March 8, 2013

Lorca’s “Poet in New York”: an exhibition, a festival, an all-out bonanza


“I love New York! (Also, waistcoats.)”

For all those who love Lorca’s paen to the city, Poet In New York, the New York Public Library will soon be hosting an exhibition, “Back Tomorrow: Federico García Lorca / Poet in New York” (open from April 5-July 21) focused on the book’s genesis and Lorca’s time in the city. The exhibit will bring together early drafts of the poetic sequences that make up most of the book, as well as the poet’s letters to his family and drawings.  Other objects on display will be Lorca’s passport, library card, and guitar, and books and manuscripts from Walt Whitman, T.S. Eliot, and Hart Crane. This second group of materials should be particularly interesting to have side by side with the emerging Poet In New York because, when Lorca was attending Columbia University in the summer of 1929, a number of friends of his were at work on Spanish translations of “Song of Myself” and “The Waste Land,” and Lorca’s experience of those translations strongly influenced the development of his own poetry.

The exhibition will be accompanied by more than two dozen readings, lectures, panels, movie screenings, theatrical performances, concerts, festivals, and all manner of interpretations and celebrations. In other words, wherever you go in the city between the beginning of April and the end of July, you’re likely to bump into something Lorca and Poeta en Nueva York-ish. Perhaps especially interesting are the lecture “Federico García Lorca Occupies Wall Street: Poet In New York and Global Crisis” (July 10, NYPL), to be given by Melcion Mateu, in which Mateu will speak about Poet in New York as “a book that was written in, and perhaps meant to be read in an era of global turmoil.” And, for those who like to tramp the streets in person, and not just virtually, the Cervantes Institute will be offering a free walking tour of Lorca’s New York on June 5th, his 115th birthday, that will encompass Columbia, the Hispanic Society of America, Small’s Paradise (one of Harlem’s most famous clubs at the time, known for its dancing waiters and bootleg hooch) and other sites that inspired the poet. This tour is an annual affair, and photos of last year’s outing can be seen here. For more information about the NYPL exhibition and other events, go to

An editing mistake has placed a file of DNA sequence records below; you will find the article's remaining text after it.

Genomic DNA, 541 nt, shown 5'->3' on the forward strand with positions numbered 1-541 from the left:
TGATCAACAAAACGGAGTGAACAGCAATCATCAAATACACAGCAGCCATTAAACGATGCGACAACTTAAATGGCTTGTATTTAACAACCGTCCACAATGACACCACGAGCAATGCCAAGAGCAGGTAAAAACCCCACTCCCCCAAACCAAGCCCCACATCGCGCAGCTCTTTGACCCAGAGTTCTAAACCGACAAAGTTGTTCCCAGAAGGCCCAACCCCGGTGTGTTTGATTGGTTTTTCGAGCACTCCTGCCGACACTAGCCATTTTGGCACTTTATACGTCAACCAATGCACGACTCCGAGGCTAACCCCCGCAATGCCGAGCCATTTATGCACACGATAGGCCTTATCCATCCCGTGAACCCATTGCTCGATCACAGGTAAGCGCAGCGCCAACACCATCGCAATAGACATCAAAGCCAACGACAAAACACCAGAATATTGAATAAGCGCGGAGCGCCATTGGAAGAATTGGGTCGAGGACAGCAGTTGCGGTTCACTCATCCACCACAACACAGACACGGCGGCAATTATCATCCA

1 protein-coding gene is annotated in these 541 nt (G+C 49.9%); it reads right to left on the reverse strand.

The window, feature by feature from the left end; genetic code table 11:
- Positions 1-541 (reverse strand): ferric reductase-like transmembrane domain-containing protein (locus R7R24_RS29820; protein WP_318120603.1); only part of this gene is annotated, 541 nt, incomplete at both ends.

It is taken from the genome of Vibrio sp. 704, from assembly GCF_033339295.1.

Sal Robinson is an editor at Melville House. She's also the co-founder of the Bridge Series, a reading series focused on translation.